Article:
"Relative to the past 50 years, this stock market has been abandoned and orphaned even as it had made participants wealthy," writes Bill Smead, drawing on a Howard Gold report showing only 37.7% of global investable assets were in equity at the end of 2012, the lowest since 1959 when records first began being kept.
Why? The mass movement to fixed income, the trendy move towards wide-asset allocation at the expense of plain-vanilla large-cap U.S. equities, the rise of alternative investing, and the echo-boomers - born between 1977 and 1996 - have been much slower to get married, have kids, buy houses, and invest in stocks than previous generations.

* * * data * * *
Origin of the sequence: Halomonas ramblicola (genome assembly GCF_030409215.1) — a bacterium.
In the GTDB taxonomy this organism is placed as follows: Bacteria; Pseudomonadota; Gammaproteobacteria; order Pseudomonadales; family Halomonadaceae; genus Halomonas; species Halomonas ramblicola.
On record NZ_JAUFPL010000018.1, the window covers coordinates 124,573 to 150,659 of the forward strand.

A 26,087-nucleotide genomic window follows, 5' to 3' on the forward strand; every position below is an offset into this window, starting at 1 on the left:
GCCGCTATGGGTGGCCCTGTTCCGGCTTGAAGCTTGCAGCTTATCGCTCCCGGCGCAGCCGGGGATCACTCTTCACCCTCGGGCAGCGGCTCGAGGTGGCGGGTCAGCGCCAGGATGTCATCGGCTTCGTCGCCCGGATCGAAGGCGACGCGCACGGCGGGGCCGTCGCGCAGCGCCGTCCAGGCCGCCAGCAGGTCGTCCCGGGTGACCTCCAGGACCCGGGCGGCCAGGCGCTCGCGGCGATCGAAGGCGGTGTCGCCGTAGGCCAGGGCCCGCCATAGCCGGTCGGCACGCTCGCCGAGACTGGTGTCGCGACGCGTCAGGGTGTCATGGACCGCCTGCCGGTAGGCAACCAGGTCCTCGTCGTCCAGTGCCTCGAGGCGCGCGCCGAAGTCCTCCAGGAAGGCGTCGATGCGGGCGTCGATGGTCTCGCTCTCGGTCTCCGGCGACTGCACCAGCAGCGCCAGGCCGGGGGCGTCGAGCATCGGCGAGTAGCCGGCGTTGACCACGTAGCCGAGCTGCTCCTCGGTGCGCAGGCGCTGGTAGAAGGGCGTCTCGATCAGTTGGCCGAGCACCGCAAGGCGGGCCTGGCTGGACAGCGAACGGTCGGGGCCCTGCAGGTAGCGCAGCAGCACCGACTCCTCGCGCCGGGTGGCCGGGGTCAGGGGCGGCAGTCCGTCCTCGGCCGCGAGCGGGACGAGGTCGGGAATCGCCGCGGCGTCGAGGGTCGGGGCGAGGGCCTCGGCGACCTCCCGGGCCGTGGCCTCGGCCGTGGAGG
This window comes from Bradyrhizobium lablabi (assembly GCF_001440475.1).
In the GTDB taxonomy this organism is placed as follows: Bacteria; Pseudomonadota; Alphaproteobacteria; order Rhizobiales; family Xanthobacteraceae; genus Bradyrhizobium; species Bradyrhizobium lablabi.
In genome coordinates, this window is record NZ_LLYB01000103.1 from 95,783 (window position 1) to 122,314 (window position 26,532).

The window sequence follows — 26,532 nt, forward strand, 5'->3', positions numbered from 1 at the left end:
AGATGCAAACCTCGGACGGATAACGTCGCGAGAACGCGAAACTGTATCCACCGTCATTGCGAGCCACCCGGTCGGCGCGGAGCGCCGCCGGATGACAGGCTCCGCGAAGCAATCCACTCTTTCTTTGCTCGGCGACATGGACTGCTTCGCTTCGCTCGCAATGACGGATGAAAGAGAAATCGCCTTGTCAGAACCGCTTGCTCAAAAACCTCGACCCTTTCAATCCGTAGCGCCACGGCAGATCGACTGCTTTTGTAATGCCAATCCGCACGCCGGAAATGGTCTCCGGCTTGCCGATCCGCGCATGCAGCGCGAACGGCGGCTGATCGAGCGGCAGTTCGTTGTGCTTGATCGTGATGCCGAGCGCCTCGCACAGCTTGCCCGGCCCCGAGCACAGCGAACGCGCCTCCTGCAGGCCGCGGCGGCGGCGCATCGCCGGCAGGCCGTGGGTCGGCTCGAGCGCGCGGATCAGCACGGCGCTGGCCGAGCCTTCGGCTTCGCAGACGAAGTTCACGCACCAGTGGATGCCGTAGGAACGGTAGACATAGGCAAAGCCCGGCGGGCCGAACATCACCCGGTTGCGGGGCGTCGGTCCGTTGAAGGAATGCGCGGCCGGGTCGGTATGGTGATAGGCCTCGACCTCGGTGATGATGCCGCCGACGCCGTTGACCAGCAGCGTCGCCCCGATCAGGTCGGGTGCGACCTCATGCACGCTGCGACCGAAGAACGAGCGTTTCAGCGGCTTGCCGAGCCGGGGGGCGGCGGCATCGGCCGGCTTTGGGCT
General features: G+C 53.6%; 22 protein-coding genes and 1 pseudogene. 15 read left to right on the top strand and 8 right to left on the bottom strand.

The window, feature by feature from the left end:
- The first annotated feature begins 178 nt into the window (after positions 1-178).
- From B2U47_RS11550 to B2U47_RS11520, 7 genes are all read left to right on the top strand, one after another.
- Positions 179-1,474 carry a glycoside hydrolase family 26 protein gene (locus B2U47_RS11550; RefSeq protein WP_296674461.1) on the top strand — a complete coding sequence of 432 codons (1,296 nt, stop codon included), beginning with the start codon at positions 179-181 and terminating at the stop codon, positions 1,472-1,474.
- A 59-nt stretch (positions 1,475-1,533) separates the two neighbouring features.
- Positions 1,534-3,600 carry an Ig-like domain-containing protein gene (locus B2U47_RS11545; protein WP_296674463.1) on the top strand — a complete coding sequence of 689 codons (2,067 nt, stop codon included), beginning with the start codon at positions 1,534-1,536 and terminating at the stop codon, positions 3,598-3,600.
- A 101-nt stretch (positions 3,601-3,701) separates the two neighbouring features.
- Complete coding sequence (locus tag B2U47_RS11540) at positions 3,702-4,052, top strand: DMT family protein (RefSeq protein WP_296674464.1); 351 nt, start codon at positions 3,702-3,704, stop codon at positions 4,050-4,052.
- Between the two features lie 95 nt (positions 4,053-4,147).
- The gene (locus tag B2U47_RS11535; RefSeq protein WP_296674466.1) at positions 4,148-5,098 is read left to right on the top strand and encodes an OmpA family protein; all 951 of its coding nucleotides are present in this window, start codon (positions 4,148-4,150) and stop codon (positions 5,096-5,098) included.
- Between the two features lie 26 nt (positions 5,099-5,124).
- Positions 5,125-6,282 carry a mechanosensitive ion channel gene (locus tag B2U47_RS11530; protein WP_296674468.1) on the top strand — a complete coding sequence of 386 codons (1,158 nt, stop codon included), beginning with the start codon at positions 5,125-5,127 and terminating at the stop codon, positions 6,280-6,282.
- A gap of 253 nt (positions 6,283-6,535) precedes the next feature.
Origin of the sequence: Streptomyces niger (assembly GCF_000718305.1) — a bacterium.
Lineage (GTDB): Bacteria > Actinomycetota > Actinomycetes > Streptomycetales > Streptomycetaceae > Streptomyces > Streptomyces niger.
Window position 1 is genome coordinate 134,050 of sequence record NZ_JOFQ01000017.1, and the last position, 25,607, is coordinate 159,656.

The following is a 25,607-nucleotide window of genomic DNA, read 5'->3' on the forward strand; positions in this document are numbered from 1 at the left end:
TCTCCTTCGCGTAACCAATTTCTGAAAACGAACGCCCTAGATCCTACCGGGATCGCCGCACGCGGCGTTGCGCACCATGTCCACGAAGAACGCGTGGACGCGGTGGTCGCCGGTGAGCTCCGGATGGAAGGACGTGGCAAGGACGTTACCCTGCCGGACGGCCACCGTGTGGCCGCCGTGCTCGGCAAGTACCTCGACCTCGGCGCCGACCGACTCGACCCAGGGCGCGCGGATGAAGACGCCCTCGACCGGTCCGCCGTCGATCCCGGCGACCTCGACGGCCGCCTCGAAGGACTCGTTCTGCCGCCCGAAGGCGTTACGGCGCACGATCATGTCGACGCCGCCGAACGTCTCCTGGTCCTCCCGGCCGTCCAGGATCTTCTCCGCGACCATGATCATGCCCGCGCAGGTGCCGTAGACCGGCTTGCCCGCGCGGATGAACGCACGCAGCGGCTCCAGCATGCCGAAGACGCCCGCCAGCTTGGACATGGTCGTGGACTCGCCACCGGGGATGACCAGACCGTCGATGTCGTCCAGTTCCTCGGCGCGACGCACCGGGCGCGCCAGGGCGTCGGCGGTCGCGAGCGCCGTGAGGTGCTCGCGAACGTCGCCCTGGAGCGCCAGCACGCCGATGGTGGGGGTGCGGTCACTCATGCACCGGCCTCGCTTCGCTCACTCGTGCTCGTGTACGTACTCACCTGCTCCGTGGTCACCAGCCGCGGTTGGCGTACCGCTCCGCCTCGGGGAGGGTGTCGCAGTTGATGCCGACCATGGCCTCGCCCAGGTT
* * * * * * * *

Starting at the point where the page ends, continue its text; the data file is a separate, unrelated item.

Smead's prediction: As rates rise over the next 10 years, fixed-income will sour and equity dividend payout ratios will normalize. Further returns from commodities and other esoteric asset classes won't match their once-in-a-lifetime moves from 1999-2012 and investors will lose interest. Rising rates will make LBOs less economic and private equity returns will decline.
"The lack of affection for US large cap equities will mute declines and reward patient long-duration owners of quality common stocks."